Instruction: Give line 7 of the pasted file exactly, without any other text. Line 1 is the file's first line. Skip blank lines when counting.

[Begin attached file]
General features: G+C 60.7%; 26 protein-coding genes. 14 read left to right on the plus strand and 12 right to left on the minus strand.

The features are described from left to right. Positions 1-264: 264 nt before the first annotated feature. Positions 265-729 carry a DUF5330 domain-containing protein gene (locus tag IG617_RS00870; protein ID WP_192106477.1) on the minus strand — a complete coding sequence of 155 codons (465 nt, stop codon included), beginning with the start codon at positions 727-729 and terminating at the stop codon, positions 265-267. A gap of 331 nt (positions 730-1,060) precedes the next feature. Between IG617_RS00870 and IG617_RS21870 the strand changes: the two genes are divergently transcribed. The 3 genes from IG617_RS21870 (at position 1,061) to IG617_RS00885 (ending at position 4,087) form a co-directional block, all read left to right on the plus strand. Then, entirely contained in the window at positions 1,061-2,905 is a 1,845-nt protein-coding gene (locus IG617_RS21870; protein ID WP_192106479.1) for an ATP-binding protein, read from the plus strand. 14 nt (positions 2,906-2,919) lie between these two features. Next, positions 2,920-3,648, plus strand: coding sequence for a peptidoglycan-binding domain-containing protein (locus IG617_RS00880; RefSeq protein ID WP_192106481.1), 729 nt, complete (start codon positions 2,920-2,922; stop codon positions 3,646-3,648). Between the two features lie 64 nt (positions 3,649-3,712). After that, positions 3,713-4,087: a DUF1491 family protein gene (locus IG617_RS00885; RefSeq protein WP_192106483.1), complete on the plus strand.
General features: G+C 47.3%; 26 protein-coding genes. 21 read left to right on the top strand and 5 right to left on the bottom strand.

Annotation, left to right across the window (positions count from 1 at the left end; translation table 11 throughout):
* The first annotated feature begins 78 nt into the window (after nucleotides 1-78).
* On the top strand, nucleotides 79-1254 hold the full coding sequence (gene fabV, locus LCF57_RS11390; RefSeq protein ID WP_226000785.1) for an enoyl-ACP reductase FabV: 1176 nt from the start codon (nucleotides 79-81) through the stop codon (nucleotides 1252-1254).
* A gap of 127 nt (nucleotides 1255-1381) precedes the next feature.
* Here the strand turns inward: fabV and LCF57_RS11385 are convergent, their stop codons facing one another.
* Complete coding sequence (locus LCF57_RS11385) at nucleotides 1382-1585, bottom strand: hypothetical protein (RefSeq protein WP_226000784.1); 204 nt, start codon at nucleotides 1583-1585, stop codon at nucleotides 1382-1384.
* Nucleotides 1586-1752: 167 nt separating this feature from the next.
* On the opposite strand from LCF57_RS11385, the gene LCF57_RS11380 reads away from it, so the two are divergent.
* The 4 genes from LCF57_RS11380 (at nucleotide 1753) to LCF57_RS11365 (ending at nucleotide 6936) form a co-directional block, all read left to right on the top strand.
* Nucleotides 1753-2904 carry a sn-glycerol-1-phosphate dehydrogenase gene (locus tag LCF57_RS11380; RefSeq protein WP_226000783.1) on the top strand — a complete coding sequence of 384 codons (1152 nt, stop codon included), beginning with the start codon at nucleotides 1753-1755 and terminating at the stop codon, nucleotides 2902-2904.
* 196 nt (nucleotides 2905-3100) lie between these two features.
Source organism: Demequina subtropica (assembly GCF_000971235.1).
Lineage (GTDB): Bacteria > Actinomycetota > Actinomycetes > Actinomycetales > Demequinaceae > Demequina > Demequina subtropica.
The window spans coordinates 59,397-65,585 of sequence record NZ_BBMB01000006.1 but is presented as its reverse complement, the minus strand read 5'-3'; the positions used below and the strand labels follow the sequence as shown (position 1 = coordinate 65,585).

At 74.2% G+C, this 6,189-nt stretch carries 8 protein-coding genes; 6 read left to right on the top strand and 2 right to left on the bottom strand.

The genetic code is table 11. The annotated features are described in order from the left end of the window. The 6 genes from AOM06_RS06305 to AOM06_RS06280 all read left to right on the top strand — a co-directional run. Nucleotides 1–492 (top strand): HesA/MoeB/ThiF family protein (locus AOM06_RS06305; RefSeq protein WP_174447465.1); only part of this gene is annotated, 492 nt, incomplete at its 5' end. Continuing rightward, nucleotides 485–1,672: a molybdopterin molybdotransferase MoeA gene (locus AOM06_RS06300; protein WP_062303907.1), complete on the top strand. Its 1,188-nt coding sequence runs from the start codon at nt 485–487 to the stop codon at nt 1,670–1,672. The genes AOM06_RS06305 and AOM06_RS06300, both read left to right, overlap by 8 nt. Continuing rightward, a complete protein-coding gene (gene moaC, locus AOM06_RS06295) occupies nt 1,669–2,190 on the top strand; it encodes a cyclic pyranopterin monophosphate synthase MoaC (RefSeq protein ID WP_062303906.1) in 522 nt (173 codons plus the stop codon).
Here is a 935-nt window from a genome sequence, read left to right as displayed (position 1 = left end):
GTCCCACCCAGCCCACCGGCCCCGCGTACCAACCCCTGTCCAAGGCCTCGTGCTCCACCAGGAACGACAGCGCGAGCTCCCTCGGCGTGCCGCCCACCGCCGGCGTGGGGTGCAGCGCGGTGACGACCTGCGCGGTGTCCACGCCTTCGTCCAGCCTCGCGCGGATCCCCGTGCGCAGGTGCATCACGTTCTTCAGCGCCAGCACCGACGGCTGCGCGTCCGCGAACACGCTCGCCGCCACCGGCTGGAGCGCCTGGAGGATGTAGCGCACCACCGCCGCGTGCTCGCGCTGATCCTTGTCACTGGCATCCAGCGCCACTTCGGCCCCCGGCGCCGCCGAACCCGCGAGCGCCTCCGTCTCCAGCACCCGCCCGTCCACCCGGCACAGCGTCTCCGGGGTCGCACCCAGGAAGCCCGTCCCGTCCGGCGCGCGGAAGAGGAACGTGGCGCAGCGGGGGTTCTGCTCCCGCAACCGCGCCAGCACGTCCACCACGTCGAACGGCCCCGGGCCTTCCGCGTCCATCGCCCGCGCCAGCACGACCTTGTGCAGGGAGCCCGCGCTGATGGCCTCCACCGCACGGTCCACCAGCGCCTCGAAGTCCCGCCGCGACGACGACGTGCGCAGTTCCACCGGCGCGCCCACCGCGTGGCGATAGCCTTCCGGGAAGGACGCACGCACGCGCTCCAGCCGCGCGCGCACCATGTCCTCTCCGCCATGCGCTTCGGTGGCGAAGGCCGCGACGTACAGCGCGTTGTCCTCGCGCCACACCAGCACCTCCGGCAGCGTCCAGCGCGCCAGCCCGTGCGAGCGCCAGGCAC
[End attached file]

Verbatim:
* A gap of 127 nt (nucleotides 1255-1381) precedes the next feature.